In my reading, the determination of the Jews to have their own state in this chapter of the human saga, is what will ensure it. Not this specific political decision nor that. Retaining control of the West Bank will not cause Israel's destruction, just as relinquishing control won't; in both cases the determination to persist will be more important, and will enable Israel to deal with whatever threats develop. So let's tone things down a bit. Contra both Obama and Netanyahu, Israel is not about to be overwhelmed one way or the other.
Of course, there will still be scenarios less catastrophic than the end of Israel which will play out better or worse, so there's lots of room for idiotic decisions, mistakes which later seem wise, and other internationally acclaimed events which will prove disastrous. Which is why I rather liked the interpretation suggested by David Samuels, writing in Tablet (h/ Michael).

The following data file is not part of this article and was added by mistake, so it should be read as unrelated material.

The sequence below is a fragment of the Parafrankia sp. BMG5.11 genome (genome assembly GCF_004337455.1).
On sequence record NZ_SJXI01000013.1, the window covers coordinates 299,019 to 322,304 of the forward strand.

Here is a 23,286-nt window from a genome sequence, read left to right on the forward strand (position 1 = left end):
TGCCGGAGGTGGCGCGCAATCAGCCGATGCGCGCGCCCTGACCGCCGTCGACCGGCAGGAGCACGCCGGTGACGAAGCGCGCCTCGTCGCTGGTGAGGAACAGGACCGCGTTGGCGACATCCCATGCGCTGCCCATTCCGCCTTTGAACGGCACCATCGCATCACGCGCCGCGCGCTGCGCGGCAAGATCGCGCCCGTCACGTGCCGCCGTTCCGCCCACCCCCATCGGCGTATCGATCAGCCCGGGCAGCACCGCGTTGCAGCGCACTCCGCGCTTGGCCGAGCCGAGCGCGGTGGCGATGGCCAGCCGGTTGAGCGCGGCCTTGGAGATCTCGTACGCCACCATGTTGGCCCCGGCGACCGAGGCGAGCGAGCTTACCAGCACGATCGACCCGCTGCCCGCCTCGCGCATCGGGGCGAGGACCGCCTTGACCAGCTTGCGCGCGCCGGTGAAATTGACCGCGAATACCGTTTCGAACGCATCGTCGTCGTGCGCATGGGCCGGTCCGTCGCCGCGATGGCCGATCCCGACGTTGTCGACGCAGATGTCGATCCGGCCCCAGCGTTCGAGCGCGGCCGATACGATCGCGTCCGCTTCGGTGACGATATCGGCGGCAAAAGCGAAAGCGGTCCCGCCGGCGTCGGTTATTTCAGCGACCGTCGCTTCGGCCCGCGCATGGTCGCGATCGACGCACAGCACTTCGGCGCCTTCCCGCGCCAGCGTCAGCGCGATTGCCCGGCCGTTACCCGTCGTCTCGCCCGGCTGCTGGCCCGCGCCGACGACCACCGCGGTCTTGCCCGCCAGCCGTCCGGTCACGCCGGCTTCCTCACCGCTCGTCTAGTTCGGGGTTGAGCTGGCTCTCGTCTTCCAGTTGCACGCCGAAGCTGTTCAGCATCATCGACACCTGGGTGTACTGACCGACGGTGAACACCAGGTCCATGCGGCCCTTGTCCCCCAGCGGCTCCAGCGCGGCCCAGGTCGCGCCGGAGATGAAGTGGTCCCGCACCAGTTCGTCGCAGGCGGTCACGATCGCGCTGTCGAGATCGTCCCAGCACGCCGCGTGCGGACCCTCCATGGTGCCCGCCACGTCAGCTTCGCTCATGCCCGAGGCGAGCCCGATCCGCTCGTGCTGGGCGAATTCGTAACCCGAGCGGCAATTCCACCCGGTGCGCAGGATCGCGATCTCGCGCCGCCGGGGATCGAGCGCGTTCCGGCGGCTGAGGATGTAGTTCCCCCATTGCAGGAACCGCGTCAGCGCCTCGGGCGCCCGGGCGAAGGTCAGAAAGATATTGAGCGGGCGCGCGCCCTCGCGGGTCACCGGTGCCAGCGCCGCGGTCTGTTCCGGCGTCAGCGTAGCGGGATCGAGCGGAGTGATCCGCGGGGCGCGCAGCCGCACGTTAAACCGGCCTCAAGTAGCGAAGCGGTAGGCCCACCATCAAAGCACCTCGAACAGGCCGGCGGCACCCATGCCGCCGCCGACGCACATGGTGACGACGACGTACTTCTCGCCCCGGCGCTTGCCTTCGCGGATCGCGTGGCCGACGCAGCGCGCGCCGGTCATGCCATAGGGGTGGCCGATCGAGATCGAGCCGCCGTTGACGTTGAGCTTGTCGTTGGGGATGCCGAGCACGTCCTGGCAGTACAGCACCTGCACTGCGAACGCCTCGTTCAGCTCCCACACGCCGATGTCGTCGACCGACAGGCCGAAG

Samuels thinks highly of Obama, and thinks his recent moves demonstrate sky-high political abilities. I'm not there yet, but am willing to accept that Obama may be moving towards a practical position which is actually quite promising: defusing the conflict of its worst excess, then hunkering down. This to be achieved by getting Israel out of most of the West Bank, enabling the Palestinians to build a state there (and in Gaza), redoubling Israel's security capabilities - and dealing with Jerusalem and the Right of Return many years later. In which context Samuels tells that the Palestinians are not going to relinquish their demand for a return. Not:
The question, then, is whether Obama believes that Jerusalem and the right of return are real issues—the core of the crisis—or not.Samuels thinks Obama knows this: